MOSCOW, SEPT. 6 -- Iraqi Foreign Minister Tariq Aziz said today that Baghdad would welcome a more active role by the Soviet Union in finding a diplomatic solution to the crisis in the Persian Gulf.

Addressing a news conference here after meeting with Soviet President Mikhail Gorbachev, Aziz described the Soviet Union as a friendly power and said Soviet citizens are free to leave Iraq. He contrasted Moscow's willingness to receive Iraqi envoys with what he depicted as U.S. intransigence in handling the crisis.

Baghdad's overture to Moscow, three days before an informal U.S.-Soviet summit in Helsinki, appeared aimed at undermining the anti-Iraqi coalition that has taken shape since Iraq's Aug. 2 invasion of Kuwait. Western diplomats here, however, said there is no evidence of any weakening in the Kremlin's position on the crisis or its support for international sanctions against Iraq.

Aziz denied speculation that he had asked Gorbachev to pass on a message from Iraqi leader Saddam Hussein to President Bush. But he said Iraq is interested in further consultations with the Soviet Union, its former superpower patron and principal arms supplier, after Sunday's Helsinki summit.

"If the Soviet government would like to play a more active role {in working out a compromise}, this role would be welcomed by Iraq," said Aziz, who had an apparently unsuccessful meeting last week with United Nations Secretary General Javier Perez de Cuellar.

Soviet Foreign Ministry spokesman Gennadi Gerasimov, meanwhile, told reporters that Gorbachev may discuss with Bush the idea of sending a U.N. military force to the gulf. "We may have to go back to the U.N. Charter and revive certain clauses of this charter, in particular the clause about the Military Staff Committee . . . which may have armed forces -- international armed forces -- at its disposal," Gerasimov said.

In a speech on Tuesday, Soviet Foreign Minister Eduard Shevardnadze suggested that a U.N. peace-keeping force might replace Iraqi troops in Kuwait while an inter-Arab force replaced U.S. troops in Saudi Arabia. Gerasimov did not spell out the mission of a U.N. force in his comments today.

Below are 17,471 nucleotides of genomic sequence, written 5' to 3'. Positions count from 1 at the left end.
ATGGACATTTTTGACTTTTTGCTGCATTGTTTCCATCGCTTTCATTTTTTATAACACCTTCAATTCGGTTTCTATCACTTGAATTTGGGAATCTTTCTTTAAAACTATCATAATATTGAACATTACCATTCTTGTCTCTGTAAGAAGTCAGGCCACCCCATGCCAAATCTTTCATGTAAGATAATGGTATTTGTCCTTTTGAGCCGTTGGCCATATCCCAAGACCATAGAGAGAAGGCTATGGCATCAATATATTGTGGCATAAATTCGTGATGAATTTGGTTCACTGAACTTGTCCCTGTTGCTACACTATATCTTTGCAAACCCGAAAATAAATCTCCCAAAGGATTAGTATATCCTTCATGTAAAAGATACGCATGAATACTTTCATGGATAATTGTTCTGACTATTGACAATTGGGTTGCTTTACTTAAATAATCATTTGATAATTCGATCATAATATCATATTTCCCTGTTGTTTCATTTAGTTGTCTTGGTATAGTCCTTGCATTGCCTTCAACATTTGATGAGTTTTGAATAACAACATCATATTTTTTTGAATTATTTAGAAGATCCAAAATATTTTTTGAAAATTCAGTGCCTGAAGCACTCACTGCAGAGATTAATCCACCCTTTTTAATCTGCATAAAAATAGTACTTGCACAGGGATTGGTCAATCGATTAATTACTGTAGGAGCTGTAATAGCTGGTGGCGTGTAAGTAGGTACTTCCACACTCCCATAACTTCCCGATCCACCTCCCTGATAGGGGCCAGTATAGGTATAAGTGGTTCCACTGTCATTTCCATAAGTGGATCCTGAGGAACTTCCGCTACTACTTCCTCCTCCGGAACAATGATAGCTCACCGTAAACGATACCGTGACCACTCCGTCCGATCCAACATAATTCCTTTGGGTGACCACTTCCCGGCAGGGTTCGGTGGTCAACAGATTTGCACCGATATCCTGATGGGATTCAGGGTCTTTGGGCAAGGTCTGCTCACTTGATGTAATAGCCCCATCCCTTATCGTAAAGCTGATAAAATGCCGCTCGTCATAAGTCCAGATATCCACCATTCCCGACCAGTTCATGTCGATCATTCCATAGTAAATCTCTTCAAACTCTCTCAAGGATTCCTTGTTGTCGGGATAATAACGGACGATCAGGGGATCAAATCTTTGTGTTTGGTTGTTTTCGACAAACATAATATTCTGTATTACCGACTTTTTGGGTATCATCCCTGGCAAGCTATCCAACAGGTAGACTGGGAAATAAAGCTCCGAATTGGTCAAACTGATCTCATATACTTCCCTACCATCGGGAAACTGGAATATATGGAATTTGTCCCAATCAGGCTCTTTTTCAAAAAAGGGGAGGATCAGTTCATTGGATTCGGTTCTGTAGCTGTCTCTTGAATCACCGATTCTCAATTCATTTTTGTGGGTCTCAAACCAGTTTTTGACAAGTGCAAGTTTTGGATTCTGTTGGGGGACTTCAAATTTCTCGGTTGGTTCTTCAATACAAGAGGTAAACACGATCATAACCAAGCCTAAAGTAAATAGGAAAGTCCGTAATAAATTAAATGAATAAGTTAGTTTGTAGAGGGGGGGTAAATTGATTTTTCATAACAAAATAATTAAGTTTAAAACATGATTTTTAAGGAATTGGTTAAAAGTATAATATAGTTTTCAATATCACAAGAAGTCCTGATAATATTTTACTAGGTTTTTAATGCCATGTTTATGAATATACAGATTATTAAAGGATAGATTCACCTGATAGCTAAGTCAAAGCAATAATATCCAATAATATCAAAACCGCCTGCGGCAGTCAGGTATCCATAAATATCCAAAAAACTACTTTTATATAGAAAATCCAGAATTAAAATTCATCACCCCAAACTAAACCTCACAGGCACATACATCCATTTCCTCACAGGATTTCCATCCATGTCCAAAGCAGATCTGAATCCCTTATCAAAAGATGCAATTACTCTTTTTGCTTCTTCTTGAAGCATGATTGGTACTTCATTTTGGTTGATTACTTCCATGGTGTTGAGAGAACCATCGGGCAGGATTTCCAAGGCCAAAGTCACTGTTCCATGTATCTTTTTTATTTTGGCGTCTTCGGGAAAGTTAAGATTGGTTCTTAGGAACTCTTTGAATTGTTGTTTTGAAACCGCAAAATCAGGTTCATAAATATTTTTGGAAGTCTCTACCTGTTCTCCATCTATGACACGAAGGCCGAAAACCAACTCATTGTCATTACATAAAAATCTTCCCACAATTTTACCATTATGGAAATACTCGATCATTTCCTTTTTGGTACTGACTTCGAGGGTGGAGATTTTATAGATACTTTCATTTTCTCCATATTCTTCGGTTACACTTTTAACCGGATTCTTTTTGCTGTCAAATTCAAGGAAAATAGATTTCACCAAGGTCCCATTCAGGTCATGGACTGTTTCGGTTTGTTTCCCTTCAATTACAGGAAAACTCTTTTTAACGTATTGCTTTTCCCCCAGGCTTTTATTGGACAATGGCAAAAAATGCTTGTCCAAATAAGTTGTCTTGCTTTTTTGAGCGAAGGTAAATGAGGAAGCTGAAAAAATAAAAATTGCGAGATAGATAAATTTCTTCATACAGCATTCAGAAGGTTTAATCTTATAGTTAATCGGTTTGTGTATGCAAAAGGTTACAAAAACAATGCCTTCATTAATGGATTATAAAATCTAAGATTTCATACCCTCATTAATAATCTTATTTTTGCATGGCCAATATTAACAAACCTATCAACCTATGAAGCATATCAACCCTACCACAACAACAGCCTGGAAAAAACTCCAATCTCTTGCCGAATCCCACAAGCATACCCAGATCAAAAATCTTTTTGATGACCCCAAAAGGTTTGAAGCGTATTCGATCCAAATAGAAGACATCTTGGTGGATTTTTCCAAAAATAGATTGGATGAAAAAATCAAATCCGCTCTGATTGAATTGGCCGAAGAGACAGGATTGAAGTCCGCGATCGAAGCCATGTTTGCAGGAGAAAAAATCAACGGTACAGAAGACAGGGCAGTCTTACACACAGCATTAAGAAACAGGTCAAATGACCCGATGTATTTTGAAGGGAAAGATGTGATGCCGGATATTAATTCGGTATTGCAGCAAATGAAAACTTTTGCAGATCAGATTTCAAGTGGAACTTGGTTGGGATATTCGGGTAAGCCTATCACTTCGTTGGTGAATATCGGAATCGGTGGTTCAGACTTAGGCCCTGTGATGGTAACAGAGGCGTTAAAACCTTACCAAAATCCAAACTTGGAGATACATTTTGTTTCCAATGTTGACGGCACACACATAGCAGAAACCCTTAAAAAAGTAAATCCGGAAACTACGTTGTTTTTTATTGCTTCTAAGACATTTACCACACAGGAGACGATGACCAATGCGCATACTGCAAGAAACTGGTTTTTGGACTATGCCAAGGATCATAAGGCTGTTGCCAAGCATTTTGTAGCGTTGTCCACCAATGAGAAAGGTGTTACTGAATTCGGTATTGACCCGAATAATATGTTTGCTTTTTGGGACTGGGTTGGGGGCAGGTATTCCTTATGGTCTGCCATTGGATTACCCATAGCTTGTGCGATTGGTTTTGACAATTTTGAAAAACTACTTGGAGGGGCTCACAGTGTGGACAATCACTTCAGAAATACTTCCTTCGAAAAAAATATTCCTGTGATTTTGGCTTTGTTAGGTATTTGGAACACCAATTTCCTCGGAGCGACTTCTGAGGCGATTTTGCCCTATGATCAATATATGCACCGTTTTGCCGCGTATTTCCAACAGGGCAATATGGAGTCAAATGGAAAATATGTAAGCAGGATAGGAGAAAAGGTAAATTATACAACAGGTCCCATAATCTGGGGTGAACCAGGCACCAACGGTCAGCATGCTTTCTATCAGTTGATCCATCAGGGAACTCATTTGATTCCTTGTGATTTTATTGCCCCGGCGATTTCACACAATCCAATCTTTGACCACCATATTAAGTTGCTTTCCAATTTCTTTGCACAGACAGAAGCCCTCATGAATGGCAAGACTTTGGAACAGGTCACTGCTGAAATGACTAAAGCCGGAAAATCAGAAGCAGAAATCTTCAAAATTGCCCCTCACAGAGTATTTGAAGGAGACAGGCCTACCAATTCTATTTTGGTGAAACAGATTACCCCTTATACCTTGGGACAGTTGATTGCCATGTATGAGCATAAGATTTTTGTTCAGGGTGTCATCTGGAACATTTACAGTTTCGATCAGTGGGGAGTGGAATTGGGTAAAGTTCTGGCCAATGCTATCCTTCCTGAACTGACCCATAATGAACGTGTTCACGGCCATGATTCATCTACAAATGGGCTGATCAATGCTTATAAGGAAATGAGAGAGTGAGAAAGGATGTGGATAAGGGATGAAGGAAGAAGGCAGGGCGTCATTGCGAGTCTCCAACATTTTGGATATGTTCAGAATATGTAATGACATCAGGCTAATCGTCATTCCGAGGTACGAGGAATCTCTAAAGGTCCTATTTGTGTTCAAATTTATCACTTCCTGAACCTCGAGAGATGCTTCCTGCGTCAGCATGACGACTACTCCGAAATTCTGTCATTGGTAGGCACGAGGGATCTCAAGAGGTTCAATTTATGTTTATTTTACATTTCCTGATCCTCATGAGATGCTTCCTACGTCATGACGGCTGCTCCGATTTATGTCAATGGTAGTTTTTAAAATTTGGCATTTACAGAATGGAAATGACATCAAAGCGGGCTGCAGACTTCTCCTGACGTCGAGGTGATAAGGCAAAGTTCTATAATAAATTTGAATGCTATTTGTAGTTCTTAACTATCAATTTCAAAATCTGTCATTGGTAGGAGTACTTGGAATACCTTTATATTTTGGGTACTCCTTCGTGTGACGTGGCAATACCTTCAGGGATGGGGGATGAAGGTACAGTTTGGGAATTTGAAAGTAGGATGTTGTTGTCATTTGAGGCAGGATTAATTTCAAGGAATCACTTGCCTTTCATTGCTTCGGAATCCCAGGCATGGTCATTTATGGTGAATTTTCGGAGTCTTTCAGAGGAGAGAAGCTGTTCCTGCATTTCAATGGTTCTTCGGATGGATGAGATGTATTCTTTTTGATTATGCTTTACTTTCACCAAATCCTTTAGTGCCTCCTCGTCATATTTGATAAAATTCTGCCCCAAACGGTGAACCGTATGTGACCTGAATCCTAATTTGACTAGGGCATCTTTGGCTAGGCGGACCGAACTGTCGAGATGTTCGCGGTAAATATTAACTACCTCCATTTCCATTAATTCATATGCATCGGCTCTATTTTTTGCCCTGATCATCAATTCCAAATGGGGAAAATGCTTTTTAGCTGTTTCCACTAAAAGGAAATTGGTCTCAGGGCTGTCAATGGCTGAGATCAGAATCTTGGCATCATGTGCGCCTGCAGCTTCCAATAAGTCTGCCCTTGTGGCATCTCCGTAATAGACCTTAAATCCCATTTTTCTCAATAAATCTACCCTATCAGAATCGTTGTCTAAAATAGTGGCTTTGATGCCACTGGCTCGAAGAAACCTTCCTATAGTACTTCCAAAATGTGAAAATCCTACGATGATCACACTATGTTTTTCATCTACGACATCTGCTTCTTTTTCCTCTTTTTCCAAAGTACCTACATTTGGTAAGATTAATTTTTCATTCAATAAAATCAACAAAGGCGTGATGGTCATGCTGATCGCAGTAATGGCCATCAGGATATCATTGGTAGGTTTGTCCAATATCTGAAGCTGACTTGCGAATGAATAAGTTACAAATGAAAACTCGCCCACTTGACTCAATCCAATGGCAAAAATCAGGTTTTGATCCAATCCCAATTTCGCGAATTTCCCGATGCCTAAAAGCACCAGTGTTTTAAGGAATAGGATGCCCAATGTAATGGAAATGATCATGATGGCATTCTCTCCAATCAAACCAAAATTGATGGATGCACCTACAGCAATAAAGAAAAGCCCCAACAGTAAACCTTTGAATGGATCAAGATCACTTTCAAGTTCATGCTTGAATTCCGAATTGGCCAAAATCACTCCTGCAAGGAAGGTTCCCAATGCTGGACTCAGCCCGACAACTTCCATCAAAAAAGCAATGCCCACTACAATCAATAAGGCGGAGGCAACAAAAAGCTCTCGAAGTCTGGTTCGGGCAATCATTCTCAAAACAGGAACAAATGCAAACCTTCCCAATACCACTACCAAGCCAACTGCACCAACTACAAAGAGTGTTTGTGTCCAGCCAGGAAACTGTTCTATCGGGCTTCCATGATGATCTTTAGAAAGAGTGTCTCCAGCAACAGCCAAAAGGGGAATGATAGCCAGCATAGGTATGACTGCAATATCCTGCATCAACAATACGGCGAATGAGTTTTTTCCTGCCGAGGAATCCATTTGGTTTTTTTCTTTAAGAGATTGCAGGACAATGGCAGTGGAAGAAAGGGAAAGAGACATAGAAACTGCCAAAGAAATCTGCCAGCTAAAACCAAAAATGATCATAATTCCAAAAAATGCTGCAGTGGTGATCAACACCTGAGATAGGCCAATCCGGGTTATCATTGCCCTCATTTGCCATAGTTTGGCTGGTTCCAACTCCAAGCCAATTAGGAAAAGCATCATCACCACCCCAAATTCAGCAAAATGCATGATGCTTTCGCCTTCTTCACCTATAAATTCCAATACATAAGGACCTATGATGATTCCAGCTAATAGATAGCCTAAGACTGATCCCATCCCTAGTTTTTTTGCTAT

Gerasimov rejected Iraqi attempts to link a solution to the gulf crisis with other Middle East problems, saying this would "put off solution of the conflict in question indefinitely." But he added that there was "an element of truth" in Iraq's contention that the U.N. Security Council should implement all its resolutions, including a demand that Israel withdraw from the occupied West Bank and Gaza Strip.

Iraq's Aziz, in reiterating Baghdad's offer to consider withdrawing from Kuwait in the context of negotiations on an overall Middle East peace settlement, praised the Soviet Union for its "constructive" stance on the Palestinian problem. Aziz, a member of Iraq's Christian minority, accused Bush and British Prime Minister Margaret Thatcher of being "bad Christians" and "hypocrites" because their concern for a few "rich sheiks" in Kuwait was not matched by a concern for poor Palestinians.

Western diplomats here believe that the Kremlin's willingness to engage Baghdad in a dialogue is motivated in part by concern for the safety of the 6,000 Soviet citizens in Iraq, including teachers, doctors and a small contingent of military advisers. The Soviet community in Iraq is down from about 8,000 before the gulf crisis. "It is a lot, and we are very concerned," said Gerasimov, welcoming Aziz's statement that they are free to leave, which he described as "good news" and "a kind of insurance."

Before Aziz's visit to Moscow, the Soviets in Iraq appeared to be in the same position as Westerners. Today, however, the Iraqi foreign minister said the restrictions applied to other foreigners did not apply to Soviets. "They can stay in our country or leave it," he said.